At the next step 71, the BSC updates the priority index P2(j) of the channel on the basis of the last quality value computed or more generally on the basis of the last q quality values computed. The new priority index P2(j) is equal, e.g., to the mean value of the last q quality values computed. The update function g, shown in block 71 of FIG. 5, is then:
the priority indices of all the physical channels being initialised at 0 at the start of the DCA process.
After updating 71 the priority index P2(j), the list L2 is rearranged at step 72 in decreasing order of priority.
If the channel F2(j), T2(j) was released before n new measurement samples were acquired (tests 75 and 76), the priority index P2(j) cannot be updated. This being the case, the BSC updates the lists L1 and L2 at steps 77 and 78, by shifting the released channel from list L2 to list L1 (in the situation where a SDCCH logical channel is released whose physical channel has one or more other SDCCH channels, steps 77 and 78 are replaced by a simple decrease of the number NB(k) and by inverting the corresponding bit of LOC(k)).
FIG. 6 is a flow chart showing a procedure for optimising the DCA mechanism. This procedure is intended to trigger intra-cellular handovers in order to optimise the use of the physical channels with the highest priority, which in principle are the most reliable. This procedure controls two main actions:
when a logical channel is released, if the physical channel which it occupied has a higher priority than that of a physical channel currently being used by a logical channel of the same type, the BSC will trigger an intra-cellular handover for this latter logical channel to the released channel whose priority is higher,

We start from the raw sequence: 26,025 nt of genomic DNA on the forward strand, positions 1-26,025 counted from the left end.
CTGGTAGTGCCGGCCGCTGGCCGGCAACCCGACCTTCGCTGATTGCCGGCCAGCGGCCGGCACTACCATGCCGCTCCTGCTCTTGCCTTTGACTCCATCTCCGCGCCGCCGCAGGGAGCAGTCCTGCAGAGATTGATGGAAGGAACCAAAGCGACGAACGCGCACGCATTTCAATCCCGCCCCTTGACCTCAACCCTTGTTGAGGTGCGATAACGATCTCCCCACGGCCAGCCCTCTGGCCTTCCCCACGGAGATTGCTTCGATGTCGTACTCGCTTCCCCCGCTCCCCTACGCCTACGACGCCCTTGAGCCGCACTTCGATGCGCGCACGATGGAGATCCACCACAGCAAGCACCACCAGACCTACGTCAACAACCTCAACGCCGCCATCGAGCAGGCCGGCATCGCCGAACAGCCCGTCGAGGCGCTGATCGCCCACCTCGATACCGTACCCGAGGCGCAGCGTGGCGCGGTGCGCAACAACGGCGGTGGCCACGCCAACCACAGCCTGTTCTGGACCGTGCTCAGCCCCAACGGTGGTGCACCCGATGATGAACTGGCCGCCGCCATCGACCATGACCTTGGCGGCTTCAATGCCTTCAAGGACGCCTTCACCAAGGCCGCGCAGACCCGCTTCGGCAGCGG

if there is a serious deterioration in the quality of a physical channel, the procedure initiates for each of the logical channels which it supports an intra-cellular handover to another physical channel as soon as the priority of the physical channel being used becomes lower than the priority of another physical channel capable of supporting the logical channel.
The operations performed in response to the triggering of an intra-cellular handover are described in detail in the above-mentioned GSM Recommendation 05.08 and will not be described in detail here.
The optimisation procedure may be used for traffic channels and for the SDCCH channels as well. However, since the duration of usage of SDCCH channels is generally short and since several of these channels can be multiplexed on the same physical channel, it seems preferable to apply the optimisation procedure to the traffic channels only. This will avoid a large number of intra-cellular handovers of SDCCH channels.
A clock is used so that the optimisation procedure is performed at regular time intervals only (period T). At the end of this period, i.e. at the end of the timing step 79, the tables P1 and P2 containing the ordered priority indices of the physical channels of lists L1 and L2 are saved in a working memory (step 80) so that the optimisation procedure will use fixed lists so as not to be disrupted by updates which might take place when running the procedure described with reference to FIG. 5. The period T may be limited to a few tens of milliseconds (for example T=20 ms) to avoid a situation where this fixing of priority indices at step 80 could cause the system to work with obsolete data.